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A senior city official’s son, whose vehicle hit and killed three people
A senior city official’s son, whose vehicle hit and killed three people, sits in pre-trial detention in Phnom Penh Municipal Court on Sunday. PHOTO SUPPLIED

Charges despite settlement

A driver allegedly responsible for three deaths and three injuries over the weekend was charged yesterday and will remain in jail despite his father’s high-ranking status in Phnom Penh government, police insisted.

Driving a black Range Rover, Bun Ratanak, 30, allegedly crashed into a line of motorbikes at about 5:30pm on Saturday in Meanchey district. Phnom Penh police chief Chhuon Sovann said Ratanak had been charged yesterday by Phnom Penh Municipal Court for causing deaths and injury by driving.

Initial local media reports suggested Ratanak had avoided jail through an out-of-court settlement, but Sovann denied the rumour. Ratanak, who is the son of Bun Serey, a director of Phnom Penh Municipal Hall’s finance office, will be sent to pre-trial detention, he added.

“No matter how rich a perpetrator is, he cannot pay for the victims’ lives and he has to be given justice by the court,” Sovann said. “Even if the victims’ families had received the compensation, the perpetrator has to be tried in court.”

Ratanak faces civil and criminal charges stemming from the crash, Sovann said. Families of the victims have accepted compensation from him.

A Meanchey district police officer said Ratanak paid all funeral expenses and will pay further expenses later.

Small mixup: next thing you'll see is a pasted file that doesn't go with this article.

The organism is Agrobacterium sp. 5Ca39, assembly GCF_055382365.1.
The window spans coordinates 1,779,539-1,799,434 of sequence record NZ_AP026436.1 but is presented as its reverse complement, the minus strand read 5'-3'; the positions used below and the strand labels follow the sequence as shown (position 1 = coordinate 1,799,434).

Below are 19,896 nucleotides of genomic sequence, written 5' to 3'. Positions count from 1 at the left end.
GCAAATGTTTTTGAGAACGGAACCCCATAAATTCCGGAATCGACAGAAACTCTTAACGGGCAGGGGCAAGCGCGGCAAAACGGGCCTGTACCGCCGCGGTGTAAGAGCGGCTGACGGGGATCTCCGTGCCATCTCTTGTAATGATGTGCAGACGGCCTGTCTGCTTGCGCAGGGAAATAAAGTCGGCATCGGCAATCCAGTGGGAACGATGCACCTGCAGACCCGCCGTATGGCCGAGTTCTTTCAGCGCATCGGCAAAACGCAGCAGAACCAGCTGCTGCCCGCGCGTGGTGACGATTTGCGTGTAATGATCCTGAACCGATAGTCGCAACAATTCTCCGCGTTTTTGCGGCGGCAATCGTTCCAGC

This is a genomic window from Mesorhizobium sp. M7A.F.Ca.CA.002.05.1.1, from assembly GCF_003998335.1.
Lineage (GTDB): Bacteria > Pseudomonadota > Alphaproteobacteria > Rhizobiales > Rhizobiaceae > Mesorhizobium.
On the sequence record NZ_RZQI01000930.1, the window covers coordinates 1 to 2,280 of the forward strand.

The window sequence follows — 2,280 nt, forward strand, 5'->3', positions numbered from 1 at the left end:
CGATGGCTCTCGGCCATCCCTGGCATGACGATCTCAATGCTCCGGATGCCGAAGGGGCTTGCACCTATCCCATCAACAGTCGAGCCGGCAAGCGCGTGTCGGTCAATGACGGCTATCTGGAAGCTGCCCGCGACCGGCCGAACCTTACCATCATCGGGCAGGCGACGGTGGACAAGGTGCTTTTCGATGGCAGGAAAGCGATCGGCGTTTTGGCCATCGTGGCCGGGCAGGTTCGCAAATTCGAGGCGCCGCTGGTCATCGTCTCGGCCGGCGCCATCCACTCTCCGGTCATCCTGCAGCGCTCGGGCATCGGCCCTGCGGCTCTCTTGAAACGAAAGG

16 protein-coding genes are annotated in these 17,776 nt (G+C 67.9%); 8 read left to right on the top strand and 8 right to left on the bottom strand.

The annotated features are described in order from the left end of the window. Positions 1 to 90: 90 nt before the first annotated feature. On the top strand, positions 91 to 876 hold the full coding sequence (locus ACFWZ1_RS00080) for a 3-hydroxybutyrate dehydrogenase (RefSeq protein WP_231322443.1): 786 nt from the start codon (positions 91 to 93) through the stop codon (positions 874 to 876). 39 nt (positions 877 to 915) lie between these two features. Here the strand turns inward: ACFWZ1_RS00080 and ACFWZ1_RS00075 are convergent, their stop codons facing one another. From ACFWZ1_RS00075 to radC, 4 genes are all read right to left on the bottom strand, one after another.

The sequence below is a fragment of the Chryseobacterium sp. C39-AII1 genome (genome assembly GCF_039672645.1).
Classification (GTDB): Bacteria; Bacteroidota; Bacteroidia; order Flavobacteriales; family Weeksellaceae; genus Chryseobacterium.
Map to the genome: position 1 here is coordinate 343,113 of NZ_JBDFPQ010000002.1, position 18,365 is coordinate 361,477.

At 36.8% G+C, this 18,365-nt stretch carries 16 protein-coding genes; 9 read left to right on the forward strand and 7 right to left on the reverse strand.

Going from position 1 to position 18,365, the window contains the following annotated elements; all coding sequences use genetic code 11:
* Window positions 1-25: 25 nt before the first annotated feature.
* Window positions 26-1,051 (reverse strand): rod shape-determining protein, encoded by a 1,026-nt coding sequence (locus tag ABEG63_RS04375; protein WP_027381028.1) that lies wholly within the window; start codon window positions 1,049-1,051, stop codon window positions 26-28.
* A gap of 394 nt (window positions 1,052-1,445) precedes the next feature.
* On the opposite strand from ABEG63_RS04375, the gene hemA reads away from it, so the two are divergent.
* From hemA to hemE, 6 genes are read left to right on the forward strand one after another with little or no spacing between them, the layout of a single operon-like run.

The determination to pursue criminal charges despite the victims’ families accepting compensation is reminiscent of the March hit-and-run case of 23-year-old medical student Keam Piseth Narita. After crashing her car on Norodom Boulevard, she ran into a crowd of people while fleeing the accident, killing three children and injuring 11 bystanders.

None of Narita’s victims pressed charges after her family settled with the victims’ families out of court, but a judge last month dished out a three-year suspended sentence with three and a half months to serve, and a six million riel [$1,500] fine.

At the time, Ou Virak, president of the Cambodian Center for Human Rights, called the punishment a step forward in Cambodian justice. But, regarding Ratanak’s case, Virak said he needs to wait and see how the trial plays out.

“It’s not a guarantee that he will not be able to buy himself out,” Virak said. “I want to see the trial and I want to see the sentencing.”

ADDITIONAL REPORTING BY SEAN TEEHAN

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